30 November 2022
Power on the EGG with Ima Bos and Ingrid Hermans
Game on the Big Green Egg
Game and the Big Green Egg are a match made in heaven. That is something that the hunter, Ima Bos, and qualified chef, Ingrid Hermans, know all about. Close friends and energetic businesswomen, each of them not only owns a Big Green Egg, but they also run a company, Wild Things Hunting & Cooking, together, in which game plays a major part.
What exactly is Wild Things Hunting & Cooking all about?
Ingrid: “We cook private dinners in people’s homes or on location, and most of the time, we serve the game that Ima has shot. What we enjoy the most are small-scale dinners, because we get to have a great deal of contact with the guests and are able to tell them all there is to know about us and the things we do.”
What does your backstory actually consist of?
Ima: “Because the game has been shot by myself and my group of hunters, we can tell our guests exactly what they have on their plate, where the animal lived and why it’s necessary to hunt game in the first place. In the majority of cases, Ingrid and I actually quarter the game ourselves once the ageing process is complete. Small game can be hunted at any time, but you can only hunt large game if it’s cold enough. If the weather is warm, you actually need a fairly large refrigeration unit for the ageing of large game.”
Ingrid: “We then butcher and subdivide the game. Certain parts of the animal are used to make mince and sausages and we use the bones to create wonderful fonds that form the basis of our sauces. What is so nice is that all parts of the animal are used.”
Do you always have enough game for your dinners?
Ingrid: “Yes, we do. When preparing meal for a very large group, we did have to buy in some game on one occasion, but it tasted rather different. Not all hunters eviscerate the game, that is, remove its internal organs, straight away. If the organs are left inside, the game will have the rather penetrating flavour that it had in the past.
Ima: “In the past, hunters also left the game to age with its internal organs still inside, but that’s not something we still do nowadays. Once it has been killed, we take the game to the hunting cabin to eviscerate it and let it age in the refrigeration unit. In many cases, the innards are then returned to the forest as food for the foxes. In the case of large game such as deer or wild boar, a quantity of blood and a piece of tissue is also removed to have the animal tested for the presence of diseases. When preparing small game, however, we carry out those checks ourselves.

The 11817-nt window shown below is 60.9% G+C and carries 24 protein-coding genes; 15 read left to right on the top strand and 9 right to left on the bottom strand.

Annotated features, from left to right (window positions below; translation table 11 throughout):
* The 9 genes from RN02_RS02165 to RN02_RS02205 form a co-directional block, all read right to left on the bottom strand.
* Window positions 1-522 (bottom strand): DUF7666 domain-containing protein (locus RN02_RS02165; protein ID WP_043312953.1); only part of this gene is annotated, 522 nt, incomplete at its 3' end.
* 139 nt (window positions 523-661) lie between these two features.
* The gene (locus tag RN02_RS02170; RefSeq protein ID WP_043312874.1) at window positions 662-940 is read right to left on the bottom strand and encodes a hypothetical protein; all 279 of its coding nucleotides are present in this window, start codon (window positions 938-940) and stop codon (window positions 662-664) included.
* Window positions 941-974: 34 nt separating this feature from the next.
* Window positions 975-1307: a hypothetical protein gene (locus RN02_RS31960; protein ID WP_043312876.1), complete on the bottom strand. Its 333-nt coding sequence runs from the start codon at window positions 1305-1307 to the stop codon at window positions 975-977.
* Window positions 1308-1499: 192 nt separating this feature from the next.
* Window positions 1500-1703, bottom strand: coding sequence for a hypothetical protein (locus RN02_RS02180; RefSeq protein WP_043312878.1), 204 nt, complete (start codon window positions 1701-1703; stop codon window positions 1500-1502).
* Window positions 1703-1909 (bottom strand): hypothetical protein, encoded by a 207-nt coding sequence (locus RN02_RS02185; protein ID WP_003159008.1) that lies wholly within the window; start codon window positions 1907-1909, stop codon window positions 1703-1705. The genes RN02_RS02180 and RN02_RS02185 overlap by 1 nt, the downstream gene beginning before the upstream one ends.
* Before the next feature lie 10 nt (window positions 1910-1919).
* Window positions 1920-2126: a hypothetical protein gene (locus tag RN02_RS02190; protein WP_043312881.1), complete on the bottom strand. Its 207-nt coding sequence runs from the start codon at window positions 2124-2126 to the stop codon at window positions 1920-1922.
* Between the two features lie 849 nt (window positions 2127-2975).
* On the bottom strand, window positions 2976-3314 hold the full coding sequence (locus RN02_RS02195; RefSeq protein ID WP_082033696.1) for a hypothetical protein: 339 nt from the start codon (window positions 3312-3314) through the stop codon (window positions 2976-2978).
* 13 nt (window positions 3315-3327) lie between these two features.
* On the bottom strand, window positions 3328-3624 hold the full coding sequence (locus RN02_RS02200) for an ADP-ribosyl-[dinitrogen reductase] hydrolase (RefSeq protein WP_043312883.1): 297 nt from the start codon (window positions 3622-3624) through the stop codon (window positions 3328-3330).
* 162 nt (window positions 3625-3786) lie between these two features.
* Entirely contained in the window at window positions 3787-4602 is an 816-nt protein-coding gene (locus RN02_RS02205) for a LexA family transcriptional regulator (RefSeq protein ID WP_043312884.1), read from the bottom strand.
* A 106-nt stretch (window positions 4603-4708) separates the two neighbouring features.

How did you come up with the idea to set up Wild Things Hunting & Cooking?
Ima: “When we first met a few years ago, things clicked between us right from the start. Ingrid had almost completed her training at the School of Food and Wine at the Echoput in Hoog-Soeren where she was taught by the SVH-certified Master Chef Theus de Kok. The course itself was a foundation course, but the course devoted a great deal of time to preparing game, since he’s such an expert in that area. At the time, I was in the process of obtaining my hunting diploma and I enjoyed cooking, so we had quite a few things in common. A friendship ensued and we occasionally cooked for friends of ours. One day, when we went out for a meal together, we came up with the idea of actually earning our living from cooking. Each of us was so energised by the other, it simply felt right! That same evening, we even thought up a name for our company.”
Ingrid: “Though we’ve now been cooking on a professional level for years, it still feels like a hobby.”
How much of a part does the Big Green Egg play in Wild Things Hunting & Cooking?
Ingrid: “Much of the game shot by Ima is prepared on the EGG and on one occasion, we even cooked an entire dinner for 25 guests on a Big Green Egg. I first came into contact with the Big Green Egg via a hunter friend of mine and after cooking on one for the evening, I went out and bought one myself.”
Ima: “In the beginning, I found cooking on it quite scary, as I didn’t have a lot of experience in cooking outdoors and was genuinely unsure how I was supposed to use the Big Green Egg, but I saw and tasted all of the foods that Ingrid made in her Big Green Egg and then became just as enthusiastic as she is. For that reason, we frequently cooked together at Ingrid’s place and so I too wanted a Big Green Egg of my own. It was a quite an investment, but it’s definitely worth it.”
Do you believe that the Big Green Egg provides added value when preparing game?
Ima: “To me, cooking in the Big Green Egg is most of all something of a primal experience, and when combined with game, it’s like going back to nature. What is so great about it is taking an animal that you have seen in its living environment and have shot yourself and cooking it on a fire. It completes the experience. Venison saddle, for example, is already delicious, but cooking it in the Big Green Egg takes it to a whole new level.” Ingrid: “I totally agree. The Big Green Egg actually makes everything more delicious, whether you’re talking about game, fish or vegetables.”
Want to prepare game on your Big Green Egg for yourself? Ingrid and Ima have put together a wonderful dish that includes wild duck, an accessible type of game that you too can prepare on your EGG.
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THE BIG GREEN EGG COMMUNITY
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